Women’s rugby coach Beth Barz has seen her workload double for the upcoming season, but you won’t see her complaining.
Barz, along with the rugby program and athletic department, has been tasked with hosting the CIS 2015 Women’s National Championship weekend from November 5-8.
It will be the first time in Queen’s history hosting the event.
Barz will have to juggle her significant role in the championship with her coaching responsibilities at nearby Syndenham High School.
“It’s more of a facilitating role than anything else,” Barz said of her championship. “Everything’s looking set up well so far,” Barz said. “Our ticket sales and our marketing teams are really coming along nicely.”
Barz’s decade of coaching experience in the OUA and attendance at other CIS championships has helped ensure that both the bidding and hosting process for Queen’s went smoothly, while giving credit to the athletic department as well for their management of the process.
“Any time you get to host an event like this you want to do it well and show off your school,” she said. “You want to be a place that the CIS and the OUA will want to come back to, whether it’s for another rugby championship or any other event.”
While the ultimate goal would obviously be to win the national title at home, Barz said she isn’t feeling any extra pressure to win compared to any other year.
“You always strive to have a consistent program, no matter the year,” she said.
The Gaels last competed at the National Championship in 2013, where they represented the OUA as league champions, winning a bronze medal over McGill in a 32-24 match.
Fifth-year back Lauren McEwen is looking forward to her third appearance at the national championship, which in addition to the 2013 tournament also included a fifth-place finish in 2012.
After a 4-1 regular season, McEwen and the Gaels’ 2014 campaign ended in defeat to close rivals the Western Mustangs, despite coming out victorious earlier during the regular season.
The Gaels lost in the OUA bronze medal game by a score of 22-19, which would have earned them a berth in last year’s championship.
“We had such high expectations because we were so good [during the regular season],” McEwen said, referring to last year when Queen’s had the highest-ranked offence and the second-highest defence in. Along with teammate Gill Pegg, McEwen was honoured at the end of the season as a CIS All-Canadian athlete.
This year’s tournament consists of eight teams with Queen’s receiving an automatic entry as host, but the format hasn’t been confirmed.
Barz said delays and postponements of CIS board meetings were a minor bother in determining the schedule, but the lineup of matches for the weekend should be announced in the next few weeks.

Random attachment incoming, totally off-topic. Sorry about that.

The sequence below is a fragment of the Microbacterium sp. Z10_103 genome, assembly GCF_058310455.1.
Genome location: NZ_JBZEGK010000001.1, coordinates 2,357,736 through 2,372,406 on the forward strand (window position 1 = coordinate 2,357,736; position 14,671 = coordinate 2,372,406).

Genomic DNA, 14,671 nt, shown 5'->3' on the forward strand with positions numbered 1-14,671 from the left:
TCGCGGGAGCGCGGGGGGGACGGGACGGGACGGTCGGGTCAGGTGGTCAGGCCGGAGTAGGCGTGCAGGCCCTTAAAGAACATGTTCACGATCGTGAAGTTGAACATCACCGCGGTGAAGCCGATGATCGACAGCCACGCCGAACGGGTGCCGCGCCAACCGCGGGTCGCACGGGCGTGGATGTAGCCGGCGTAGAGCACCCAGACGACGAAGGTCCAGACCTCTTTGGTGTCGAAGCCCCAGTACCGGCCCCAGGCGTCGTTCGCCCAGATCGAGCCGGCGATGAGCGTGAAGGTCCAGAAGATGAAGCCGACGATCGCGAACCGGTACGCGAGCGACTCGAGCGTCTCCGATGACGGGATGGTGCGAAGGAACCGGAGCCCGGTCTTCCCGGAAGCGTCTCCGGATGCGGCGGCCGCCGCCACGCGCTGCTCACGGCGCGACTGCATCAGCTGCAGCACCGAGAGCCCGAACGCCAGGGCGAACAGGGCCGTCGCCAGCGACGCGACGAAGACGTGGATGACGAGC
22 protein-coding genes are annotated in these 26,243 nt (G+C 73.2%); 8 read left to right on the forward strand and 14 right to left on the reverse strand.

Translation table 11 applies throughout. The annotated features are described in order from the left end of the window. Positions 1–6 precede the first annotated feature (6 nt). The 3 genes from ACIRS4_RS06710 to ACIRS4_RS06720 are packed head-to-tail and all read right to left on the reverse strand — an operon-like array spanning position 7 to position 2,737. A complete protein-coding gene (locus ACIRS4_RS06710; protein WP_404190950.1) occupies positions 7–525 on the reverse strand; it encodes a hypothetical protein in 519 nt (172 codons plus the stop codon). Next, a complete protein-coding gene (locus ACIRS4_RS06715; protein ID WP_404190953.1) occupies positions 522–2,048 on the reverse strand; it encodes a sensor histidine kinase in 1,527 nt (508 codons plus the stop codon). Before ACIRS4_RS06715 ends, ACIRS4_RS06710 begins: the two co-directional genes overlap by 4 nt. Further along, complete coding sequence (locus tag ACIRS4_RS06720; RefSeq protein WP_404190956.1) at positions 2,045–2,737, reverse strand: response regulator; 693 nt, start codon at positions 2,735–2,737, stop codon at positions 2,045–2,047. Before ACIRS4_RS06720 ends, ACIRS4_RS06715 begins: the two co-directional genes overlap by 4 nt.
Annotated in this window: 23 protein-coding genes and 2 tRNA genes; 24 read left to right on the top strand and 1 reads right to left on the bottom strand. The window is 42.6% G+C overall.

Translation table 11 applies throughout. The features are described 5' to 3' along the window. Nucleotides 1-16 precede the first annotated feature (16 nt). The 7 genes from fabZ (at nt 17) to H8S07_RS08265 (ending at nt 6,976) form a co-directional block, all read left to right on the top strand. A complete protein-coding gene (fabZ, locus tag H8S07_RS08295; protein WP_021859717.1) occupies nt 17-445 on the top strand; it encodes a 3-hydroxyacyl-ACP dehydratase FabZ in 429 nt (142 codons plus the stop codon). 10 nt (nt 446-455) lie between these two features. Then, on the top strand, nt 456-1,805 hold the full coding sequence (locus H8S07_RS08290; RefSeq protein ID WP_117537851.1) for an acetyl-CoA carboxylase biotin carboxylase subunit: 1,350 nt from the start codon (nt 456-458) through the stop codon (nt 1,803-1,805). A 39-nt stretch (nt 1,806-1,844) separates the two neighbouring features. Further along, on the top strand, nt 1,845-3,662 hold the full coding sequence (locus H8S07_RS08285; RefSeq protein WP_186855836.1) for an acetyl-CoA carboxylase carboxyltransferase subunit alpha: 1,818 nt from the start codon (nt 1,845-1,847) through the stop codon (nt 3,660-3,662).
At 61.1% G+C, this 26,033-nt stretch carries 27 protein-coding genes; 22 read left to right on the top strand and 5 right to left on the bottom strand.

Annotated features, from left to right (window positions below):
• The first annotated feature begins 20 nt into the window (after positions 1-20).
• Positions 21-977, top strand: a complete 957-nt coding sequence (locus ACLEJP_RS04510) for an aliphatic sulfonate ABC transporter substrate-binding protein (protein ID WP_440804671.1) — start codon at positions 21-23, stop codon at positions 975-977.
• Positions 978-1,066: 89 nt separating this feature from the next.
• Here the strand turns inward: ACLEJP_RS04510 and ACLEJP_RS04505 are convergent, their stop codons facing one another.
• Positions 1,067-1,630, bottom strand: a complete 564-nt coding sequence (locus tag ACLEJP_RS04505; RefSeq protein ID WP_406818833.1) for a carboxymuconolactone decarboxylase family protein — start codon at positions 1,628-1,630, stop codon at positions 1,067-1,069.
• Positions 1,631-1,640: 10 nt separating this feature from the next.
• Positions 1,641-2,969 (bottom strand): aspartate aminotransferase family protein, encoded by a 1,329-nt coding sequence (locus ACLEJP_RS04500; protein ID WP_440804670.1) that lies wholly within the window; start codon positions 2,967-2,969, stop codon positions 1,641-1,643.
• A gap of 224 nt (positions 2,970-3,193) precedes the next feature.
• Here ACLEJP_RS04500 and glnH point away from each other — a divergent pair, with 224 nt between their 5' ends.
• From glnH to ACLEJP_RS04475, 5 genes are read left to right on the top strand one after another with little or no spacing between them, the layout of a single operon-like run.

McEwen and Pegg, along with teammate Erin Geddes were selected to sit on a few of the board meetings, where they learned more about the intricacies of hosting a national championship event.
“You get to see some of the behind-the-scenes stuff that most players wouldn’t usually see,” McEwen said.
McEwen noted the challenges of a national championship include a short amount of turnover between game times, with games often being played on back-to-back days.
“Most times you’d have a week in between games, and have time to plan for your opponent,” she said.
To prepare for the physically rigorous nature of the weekend, Barz and the coaching staff have set up an intense summer training program that includes playing a tournament that emulates the structure of the CIS event.
Before the Gaels compete at the national level, however, McEwen said that it’s important to have a strong regular season and playoffs in the OUA.
“We’ve got to be focusing on game-by-game, play-by-play.”
While the event will be memorable for those competing and students who attend, Barz said it’ll also attract others from the surrounding area to check out the event.
McEwen added that it’ll provide an opportunity to show off Kingston, the university and their athletic facilities.
“We definitely have one of the nicest rugby pitches in the country,” she said. “Queen’s has done a great job of creating a professional rugby culture.”
All final editorial decisions are made by the Editor(s)-in-Chief and/or the Managing Editor. Authors should not be contacted, targeted, or harassed under any circumstances. If you have any grievances with this article, please direct your comments to firstname.lastname@example.org.